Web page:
Janine Garner

Shakin' All Over

One's dignity may be assaulted, vandalised and cruelly mocked, but it can never be taken away unless it is surrendered. - Michael J Fox

Today is, of course, World Parkinson's Day. And yes, I may have my little joke with the title of my post, but that's OK, because I have Early or Young Onset Parkinson's, I have had it for a very long time, and if I'm not allowed to laugh at myself, I don't know who the hell is.

Last year I wrote a post called Stone Cold Fox which seemed to attract a fair bit of attention; sadly I think not because of my amazing prose or pertinent and poignant message, but because it featured a photie of me wearing - well, wearing my epidermis and not a hell of a lot else. Bad luck this year my friends, as I found this freaking FANTASTIC Cyanide & Happiness cartoon, and if there's anything that appeals to Parky people, it's black, black, black humour - because if we don't laugh at ourselves, there's definitely bound to be someone else who will get in pretty damn fast.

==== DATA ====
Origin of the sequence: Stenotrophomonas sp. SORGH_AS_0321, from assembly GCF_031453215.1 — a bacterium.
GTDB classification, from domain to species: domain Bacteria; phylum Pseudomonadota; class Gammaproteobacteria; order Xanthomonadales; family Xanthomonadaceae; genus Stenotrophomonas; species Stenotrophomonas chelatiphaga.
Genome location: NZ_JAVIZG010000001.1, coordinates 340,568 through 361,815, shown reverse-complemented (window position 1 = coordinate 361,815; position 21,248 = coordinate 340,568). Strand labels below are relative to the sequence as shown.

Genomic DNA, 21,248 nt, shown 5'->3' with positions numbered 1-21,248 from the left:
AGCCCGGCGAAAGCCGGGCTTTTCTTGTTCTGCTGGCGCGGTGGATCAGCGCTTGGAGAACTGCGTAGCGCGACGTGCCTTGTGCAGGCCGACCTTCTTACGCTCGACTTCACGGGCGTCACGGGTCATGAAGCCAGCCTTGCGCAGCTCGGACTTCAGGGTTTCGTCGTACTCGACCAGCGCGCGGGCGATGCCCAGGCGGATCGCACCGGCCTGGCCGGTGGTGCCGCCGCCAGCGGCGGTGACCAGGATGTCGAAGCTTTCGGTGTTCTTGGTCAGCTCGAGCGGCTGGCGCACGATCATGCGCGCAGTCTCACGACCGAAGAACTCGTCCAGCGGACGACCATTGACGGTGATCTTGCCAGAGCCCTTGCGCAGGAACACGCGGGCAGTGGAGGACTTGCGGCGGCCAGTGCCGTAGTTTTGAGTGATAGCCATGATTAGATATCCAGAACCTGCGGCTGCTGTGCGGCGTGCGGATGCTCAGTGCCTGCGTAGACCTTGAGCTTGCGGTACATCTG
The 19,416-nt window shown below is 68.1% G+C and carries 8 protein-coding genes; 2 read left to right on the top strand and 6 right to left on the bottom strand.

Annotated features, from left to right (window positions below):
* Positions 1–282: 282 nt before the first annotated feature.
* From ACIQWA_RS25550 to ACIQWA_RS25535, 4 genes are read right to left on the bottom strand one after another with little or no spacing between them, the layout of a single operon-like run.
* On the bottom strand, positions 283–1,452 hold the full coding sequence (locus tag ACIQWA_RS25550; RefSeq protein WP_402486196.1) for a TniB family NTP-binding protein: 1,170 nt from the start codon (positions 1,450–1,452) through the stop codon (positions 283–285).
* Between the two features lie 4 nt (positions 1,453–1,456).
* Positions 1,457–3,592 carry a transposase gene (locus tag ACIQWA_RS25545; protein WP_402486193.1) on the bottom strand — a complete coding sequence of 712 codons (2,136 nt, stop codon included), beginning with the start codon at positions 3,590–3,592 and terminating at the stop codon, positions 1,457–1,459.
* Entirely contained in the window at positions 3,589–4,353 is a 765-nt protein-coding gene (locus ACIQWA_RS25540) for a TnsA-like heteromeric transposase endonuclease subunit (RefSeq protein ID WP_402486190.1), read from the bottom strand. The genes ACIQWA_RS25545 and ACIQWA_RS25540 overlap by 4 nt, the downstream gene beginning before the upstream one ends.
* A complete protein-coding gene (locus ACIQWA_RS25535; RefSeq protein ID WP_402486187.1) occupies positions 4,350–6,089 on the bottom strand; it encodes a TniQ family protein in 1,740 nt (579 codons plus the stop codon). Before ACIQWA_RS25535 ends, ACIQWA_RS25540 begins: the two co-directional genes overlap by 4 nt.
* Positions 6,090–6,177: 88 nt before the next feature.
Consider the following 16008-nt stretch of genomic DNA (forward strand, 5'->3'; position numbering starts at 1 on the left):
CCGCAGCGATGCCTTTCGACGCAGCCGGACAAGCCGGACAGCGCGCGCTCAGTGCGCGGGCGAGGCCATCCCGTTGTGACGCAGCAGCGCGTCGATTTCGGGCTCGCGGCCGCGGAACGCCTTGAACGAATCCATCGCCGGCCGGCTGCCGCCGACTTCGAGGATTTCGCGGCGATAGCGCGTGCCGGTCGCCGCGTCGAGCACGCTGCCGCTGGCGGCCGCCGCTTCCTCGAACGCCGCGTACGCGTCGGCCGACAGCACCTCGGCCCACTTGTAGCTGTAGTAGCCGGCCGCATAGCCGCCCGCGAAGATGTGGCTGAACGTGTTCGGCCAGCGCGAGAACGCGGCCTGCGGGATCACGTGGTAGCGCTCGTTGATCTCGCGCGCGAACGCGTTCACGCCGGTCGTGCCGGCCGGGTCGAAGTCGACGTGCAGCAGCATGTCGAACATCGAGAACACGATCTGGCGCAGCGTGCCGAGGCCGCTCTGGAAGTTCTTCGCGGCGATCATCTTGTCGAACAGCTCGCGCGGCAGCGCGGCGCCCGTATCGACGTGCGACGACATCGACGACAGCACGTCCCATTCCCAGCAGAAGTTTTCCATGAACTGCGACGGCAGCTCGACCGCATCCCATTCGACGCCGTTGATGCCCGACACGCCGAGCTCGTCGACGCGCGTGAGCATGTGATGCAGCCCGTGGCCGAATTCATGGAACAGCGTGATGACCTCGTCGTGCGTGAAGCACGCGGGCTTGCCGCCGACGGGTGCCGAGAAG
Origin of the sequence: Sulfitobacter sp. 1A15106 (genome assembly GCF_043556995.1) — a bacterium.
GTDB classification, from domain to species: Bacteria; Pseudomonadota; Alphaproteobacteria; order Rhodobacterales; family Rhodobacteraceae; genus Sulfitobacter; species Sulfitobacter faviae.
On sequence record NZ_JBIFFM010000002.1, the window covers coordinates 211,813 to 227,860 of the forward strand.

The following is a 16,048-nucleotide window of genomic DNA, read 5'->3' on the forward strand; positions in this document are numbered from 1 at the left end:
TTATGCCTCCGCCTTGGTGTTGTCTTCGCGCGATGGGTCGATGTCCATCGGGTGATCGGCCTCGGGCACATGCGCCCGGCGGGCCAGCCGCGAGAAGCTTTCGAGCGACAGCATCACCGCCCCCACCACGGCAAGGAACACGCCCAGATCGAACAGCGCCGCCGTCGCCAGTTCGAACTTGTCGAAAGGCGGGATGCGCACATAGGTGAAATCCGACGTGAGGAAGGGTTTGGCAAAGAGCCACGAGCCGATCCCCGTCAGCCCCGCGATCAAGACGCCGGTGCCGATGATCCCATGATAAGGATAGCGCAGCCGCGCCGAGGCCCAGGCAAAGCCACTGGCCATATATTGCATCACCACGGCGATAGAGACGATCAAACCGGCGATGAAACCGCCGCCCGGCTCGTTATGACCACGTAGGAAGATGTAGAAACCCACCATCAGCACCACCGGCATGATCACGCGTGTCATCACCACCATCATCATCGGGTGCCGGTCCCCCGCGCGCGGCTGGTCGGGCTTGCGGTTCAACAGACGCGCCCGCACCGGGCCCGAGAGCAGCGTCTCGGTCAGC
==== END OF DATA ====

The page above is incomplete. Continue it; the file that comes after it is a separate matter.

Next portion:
We have actually come a long way in just the last 12 months when it comes  to finding out not just more about why Parkinson's is, but how to actually beat the bugger off for good. For an easy to understand guide to what Parky is all about, rather than me trying to explain it (because let's face it, I am just a little bit biased), I suggest going to the Michael J Fox Foundation for Parkinson's Research's website and reading here. It's sensible language, it doesn't try to blind you with science or doctor garble, and it will help both the newly diagnosed AND their family and loved ones.

Myself and the marvellous Mr Jason Garner at a Shake It Up fundraiser in 2013 - drinking to raise money, of course!!
Myself and the marvellous Mr Jason Garner at a Shake It Up fundraiser in 2013 - drinking to raise money, of course!!

30 people a day are diagnosed with Parkinson's in Australia. Of those 30, 6 are of working age. I am 42. I have had Parkinson's since I was 29. I am incredibly, incredibly lucky in the level of Parkinson's that I cope with - but I admit that at times it is tough. I have what are called 'dystonic spasms' (and yes, Mike Fox gets them too) and at times they are so severe it makes it hard for me to talk. They hurt. A lot.

If I am on the phone, I sound slurry, as if I have had a stroke or have been drinking heavily (I wish, jellyfish). I recently had a health professional who should have known better insult me terribly by insinuating that yes, I was indeed bombed out of my skull and that I was making up these so-called spasms.